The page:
I think your question is a good one but would rephrase it this way: Is there ever a human answer to the anguish around the world, including in the United States? However, as a follower of Jesus who believes that God is at work redeeming his creation I also believe I must be about my Father's business of cooperating with him in that redemption process. Of course, that means sharing the wonderful news of Jesus but it also means much more than just this. It means caring enough for their lives to want to help them physically, emotionally and to do what can be done humanly, along with the power of the Holy Spirit, to relieve the anguish. One reason is that they are God's image bearers and so are worthy of our love and care. But also because in doing so we demonstrate to them what the Kingdom of God will one day look like when it comes into its fulness.

May God transform our hearts to have his love, grace and mercy for these people who so desperately need him.

Tricia said...

I read the BBC article yesterday and also found it troubling and sad. The detached tone of Iraqi fisherman reminded me of the way HIV/Aids victims are discussed in Africa, how the coffin builders are the only one doing brisk business in some areas. In both cases, the response of American Christians to the tragic deaths of Iraqis and Africans has been sadly underwhelming. We see a few quick pictures on the news, but fail to consider the impact of war and AIDS on the people there who live with it. We should rethink our narrow view of the "sanctity of life" to include the unborn and the born everywhere.

Emily Hunter McGowin said...


Your reference to a more robust vision of the "sanctity of life" is a good word for us. Thank you.

Grace and peace,


Lu said...

I read this last night but was too tired to comment. I'm not sure I'm much more "awake" tonight, but I wanted to write this before it all gets too stale.

I was overseas serving in the NAME (Northern Africa Middle East) region when the Iraqi war started. I served on a team that served the whole region and lived on Cyprus. I have many experiences that relate to the war, but they can pretty much be summed up in the strong sense I got when I first heard on BBC radio that America was probably going to war (it was still a "rumor" at that point). All I could think was that this wasn't going to be a good thing at all for the work of the Kingdom, either in our region or in Iraq.

For all of us on my team (and I daresay our whole region), the war was a horrible thing. On a practical level, it made all our jobs that much harder. Americans would now be looked at as invaders, even Kingdom workers. The "soil" was hard enough as it was, but adding in the factor of associating with a "devil" just made it all the more difficult. We also had to tone down our words in our emails and get rid of the spiritual warfare analogies. Too many inflammatory words that could send red flags up on all the various email scanners/filters in all our countries. We'd be pegged quicker than anything and perhaps get kicked out. We were told to not mention being Americans and to do whatever we could to not admit it when asked.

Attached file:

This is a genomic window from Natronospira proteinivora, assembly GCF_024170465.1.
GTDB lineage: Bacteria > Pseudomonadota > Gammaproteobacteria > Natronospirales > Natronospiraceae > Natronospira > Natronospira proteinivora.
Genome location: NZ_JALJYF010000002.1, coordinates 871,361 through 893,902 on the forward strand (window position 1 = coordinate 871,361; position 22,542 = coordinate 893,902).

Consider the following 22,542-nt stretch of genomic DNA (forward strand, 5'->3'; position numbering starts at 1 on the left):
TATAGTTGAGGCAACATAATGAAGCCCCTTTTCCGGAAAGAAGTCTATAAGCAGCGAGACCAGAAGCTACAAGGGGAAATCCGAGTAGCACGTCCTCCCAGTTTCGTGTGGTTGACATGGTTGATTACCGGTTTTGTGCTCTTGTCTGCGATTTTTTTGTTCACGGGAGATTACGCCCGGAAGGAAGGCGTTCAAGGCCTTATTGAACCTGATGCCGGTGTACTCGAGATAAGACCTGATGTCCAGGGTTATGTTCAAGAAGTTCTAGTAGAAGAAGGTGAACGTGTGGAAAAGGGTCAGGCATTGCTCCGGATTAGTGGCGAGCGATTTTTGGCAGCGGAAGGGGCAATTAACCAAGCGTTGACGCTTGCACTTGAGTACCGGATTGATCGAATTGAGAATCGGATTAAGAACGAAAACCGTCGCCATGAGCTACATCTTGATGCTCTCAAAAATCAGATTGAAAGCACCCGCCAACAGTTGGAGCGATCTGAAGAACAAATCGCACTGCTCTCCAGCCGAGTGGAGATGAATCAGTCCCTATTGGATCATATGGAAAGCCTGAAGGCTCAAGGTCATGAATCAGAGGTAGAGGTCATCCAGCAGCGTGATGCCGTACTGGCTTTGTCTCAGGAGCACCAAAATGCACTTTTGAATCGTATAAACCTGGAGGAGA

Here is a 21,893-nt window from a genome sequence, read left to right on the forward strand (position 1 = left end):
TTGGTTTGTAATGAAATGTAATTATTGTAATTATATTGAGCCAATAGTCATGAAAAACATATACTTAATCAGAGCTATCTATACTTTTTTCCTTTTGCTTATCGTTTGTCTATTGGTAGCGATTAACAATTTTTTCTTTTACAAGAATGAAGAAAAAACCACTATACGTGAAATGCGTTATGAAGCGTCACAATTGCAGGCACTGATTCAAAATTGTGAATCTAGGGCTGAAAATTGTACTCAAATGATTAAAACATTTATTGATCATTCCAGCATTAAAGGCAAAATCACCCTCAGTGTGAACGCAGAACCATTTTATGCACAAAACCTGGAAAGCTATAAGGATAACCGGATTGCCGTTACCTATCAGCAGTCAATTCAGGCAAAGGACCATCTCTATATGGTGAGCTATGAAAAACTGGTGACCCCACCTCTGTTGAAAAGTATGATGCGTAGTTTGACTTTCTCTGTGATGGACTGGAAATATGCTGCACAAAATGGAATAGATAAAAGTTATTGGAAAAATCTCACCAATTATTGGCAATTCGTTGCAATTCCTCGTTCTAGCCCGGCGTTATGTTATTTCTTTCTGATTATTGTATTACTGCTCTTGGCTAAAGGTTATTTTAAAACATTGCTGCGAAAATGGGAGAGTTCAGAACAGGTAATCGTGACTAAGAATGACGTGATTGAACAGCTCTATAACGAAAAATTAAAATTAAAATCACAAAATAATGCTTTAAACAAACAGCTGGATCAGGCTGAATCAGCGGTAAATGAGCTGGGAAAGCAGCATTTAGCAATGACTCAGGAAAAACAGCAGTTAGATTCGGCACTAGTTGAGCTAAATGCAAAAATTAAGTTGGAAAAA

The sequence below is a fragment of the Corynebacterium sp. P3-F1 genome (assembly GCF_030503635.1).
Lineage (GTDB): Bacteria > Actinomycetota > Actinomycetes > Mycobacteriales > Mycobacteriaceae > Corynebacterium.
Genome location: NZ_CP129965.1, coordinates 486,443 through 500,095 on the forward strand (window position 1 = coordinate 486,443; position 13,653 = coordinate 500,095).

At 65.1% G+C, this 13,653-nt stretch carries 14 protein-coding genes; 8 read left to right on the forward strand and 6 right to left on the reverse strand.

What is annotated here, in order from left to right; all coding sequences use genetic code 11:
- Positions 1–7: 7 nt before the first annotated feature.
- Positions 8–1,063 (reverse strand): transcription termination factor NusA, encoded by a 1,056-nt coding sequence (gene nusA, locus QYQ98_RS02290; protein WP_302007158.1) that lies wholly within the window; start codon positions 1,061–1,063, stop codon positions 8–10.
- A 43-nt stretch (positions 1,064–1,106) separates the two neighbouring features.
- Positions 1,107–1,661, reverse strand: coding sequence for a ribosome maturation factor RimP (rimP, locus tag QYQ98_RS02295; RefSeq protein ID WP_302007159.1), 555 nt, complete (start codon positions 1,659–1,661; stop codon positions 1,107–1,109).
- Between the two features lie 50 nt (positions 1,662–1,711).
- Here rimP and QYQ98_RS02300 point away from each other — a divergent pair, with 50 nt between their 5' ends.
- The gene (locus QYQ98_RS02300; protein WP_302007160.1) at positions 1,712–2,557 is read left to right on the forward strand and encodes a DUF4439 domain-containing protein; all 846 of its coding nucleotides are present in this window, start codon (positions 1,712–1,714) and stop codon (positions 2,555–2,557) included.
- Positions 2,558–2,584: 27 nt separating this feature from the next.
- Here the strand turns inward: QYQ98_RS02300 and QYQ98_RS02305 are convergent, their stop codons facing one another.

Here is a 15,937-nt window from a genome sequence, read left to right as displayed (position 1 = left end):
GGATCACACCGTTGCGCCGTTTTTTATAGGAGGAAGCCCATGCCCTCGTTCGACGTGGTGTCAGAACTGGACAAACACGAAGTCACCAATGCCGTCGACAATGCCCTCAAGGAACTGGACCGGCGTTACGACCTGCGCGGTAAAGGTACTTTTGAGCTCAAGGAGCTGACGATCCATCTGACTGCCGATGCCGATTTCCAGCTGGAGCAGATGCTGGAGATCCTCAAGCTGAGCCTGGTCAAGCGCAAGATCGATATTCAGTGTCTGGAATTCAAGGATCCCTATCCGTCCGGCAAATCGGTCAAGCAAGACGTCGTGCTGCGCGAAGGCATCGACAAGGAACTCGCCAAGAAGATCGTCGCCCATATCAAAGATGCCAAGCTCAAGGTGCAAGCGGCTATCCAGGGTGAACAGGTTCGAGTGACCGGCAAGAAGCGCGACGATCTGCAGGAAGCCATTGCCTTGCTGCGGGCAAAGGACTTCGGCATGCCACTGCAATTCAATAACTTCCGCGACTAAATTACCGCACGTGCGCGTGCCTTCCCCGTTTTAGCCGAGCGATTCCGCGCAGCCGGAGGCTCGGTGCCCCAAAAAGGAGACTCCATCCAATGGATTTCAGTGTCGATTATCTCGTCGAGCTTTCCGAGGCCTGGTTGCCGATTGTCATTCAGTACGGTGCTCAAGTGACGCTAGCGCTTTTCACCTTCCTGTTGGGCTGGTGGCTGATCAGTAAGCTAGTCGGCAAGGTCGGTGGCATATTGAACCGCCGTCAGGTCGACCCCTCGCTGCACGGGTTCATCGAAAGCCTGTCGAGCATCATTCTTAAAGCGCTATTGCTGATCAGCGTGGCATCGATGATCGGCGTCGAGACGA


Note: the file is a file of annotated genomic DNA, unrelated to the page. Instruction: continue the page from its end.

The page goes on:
But on a far more personal and profound level, the whole thing just broke our hearts. For me it also made me sick. People who didn't know Jesus died/would die/were dying; their last chance to know Him spent by raging war. That's just not something I can celebrate no matter how horrible the fallen dictator.

I spoke over the phone with a friend in the States during the "victory" march into Baghdad and the whole conversation turned my stomach so badly I neearly threw up while on the phone. The whole time she was watching the "celebration" on the news and "woohooing" and celebrating and just all excited that over it all. I could not imagine anyone celebrating the deaths of these precious souls, no matter what evil they committed. How can you do that? How do you, as a follower of Jesus, celebrate and cheer when lost people are killed? How do you do that?? Don't you realize where they are now? That all their "second" chances to turn to God are gone forever? I don't understand. I just don't get it.

War is not ever something to celebrate, no matter how evil the enemy or how noble or necessary the cause. My dad fought in WWII and in Vietnam and I know he felt the same. Sometimes its a necessary thing, but it is never something to be desired or celebrated.

Granted, my whole view of all this is colored by my experiences overseas and by my overwhelming passion to see the unreached pgs out there finally hear about Jesus and have established and growing churches in their midst. I don't look at any war from an overwhelming geo-political view anymore. I look at it through the lens of the people who don't know Jesus. Perhaps in the very long run this war will bear out to have been a wise and good thing. I can't say. All I know is that the last four years have brought a tremendous amount of grief to my heart and soul. Too many lost souls lost forever.

Sorry if this is rambling or doesn't make complete sense. I've been in serious study mode and I'm pretty pooped. But as I said, I wanted to post this before it became stale.... Thanks for sticking with me through it. :)

Emily Hunter McGowin said...


I am very grateful for your perspective. Thank you for taking the time to share.

I wasn't anywhere near Iraq when the war started, but I recall feeling similar things to what you described. Dread and sadness because of the people on the receiving end of those bombs.

Ultimately, we are Kingdom citizens. Any other Kingdom, whatever their claims or virtues, should not override our loyalty to King Jesus. I agree with you, Lu, that every political situation, every war, must be evaluated by us in terms of its effect on the Kingdom. For this, I mourn with you.

Grace and peace,